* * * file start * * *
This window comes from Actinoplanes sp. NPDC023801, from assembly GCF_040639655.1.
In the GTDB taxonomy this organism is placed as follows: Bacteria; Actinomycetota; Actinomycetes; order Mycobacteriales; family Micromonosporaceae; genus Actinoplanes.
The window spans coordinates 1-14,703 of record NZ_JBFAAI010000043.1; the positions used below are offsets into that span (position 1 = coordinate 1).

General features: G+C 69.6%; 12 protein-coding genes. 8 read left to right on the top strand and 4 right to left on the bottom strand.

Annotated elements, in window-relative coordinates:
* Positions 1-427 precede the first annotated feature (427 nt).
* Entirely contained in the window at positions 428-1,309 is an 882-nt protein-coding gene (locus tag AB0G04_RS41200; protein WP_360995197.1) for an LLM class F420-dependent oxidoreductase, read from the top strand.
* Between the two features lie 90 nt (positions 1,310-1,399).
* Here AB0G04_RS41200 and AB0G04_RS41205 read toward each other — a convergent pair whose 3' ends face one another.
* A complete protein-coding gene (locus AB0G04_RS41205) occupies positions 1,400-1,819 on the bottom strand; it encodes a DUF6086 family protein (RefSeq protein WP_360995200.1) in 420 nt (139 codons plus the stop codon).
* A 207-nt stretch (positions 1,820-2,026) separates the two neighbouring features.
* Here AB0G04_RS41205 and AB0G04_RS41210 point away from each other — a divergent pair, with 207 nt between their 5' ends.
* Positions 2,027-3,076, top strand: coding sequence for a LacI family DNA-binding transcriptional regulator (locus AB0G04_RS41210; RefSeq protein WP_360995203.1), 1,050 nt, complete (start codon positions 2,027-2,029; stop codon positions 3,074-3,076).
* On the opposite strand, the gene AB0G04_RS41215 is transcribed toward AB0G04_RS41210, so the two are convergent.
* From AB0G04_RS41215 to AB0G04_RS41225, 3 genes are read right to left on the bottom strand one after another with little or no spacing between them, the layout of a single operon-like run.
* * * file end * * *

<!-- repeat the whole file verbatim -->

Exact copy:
This window comes from Actinoplanes sp. NPDC023801, from assembly GCF_040639655.1.
In the GTDB taxonomy this organism is placed as follows: Bacteria; Actinomycetota; Actinomycetes; order Mycobacteriales; family Micromonosporaceae; genus Actinoplanes.
The window spans coordinates 1-14,703 of record NZ_JBFAAI010000043.1; the positions used below are offsets into that span (position 1 = coordinate 1).

General features: G+C 69.6%; 12 protein-coding genes. 8 read left to right on the top strand and 4 right to left on the bottom strand.

Annotated elements, in window-relative coordinates:
* Positions 1-427 precede the first annotated feature (427 nt).
* Entirely contained in the window at positions 428-1,309 is an 882-nt protein-coding gene (locus tag AB0G04_RS41200; protein WP_360995197.1) for an LLM class F420-dependent oxidoreductase, read from the top strand.
* Between the two features lie 90 nt (positions 1,310-1,399).
* Here AB0G04_RS41200 and AB0G04_RS41205 read toward each other — a convergent pair whose 3' ends face one another.
* A complete protein-coding gene (locus AB0G04_RS41205) occupies positions 1,400-1,819 on the bottom strand; it encodes a DUF6086 family protein (RefSeq protein WP_360995200.1) in 420 nt (139 codons plus the stop codon).
* A 207-nt stretch (positions 1,820-2,026) separates the two neighbouring features.
* Here AB0G04_RS41205 and AB0G04_RS41210 point away from each other — a divergent pair, with 207 nt between their 5' ends.
* Positions 2,027-3,076, top strand: coding sequence for a LacI family DNA-binding transcriptional regulator (locus AB0G04_RS41210; RefSeq protein WP_360995203.1), 1,050 nt, complete (start codon positions 2,027-2,029; stop codon positions 3,074-3,076).
* On the opposite strand, the gene AB0G04_RS41215 is transcribed toward AB0G04_RS41210, so the two are convergent.
* From AB0G04_RS41215 to AB0G04_RS41225, 3 genes are read right to left on the bottom strand one after another with little or no spacing between them, the layout of a single operon-like run.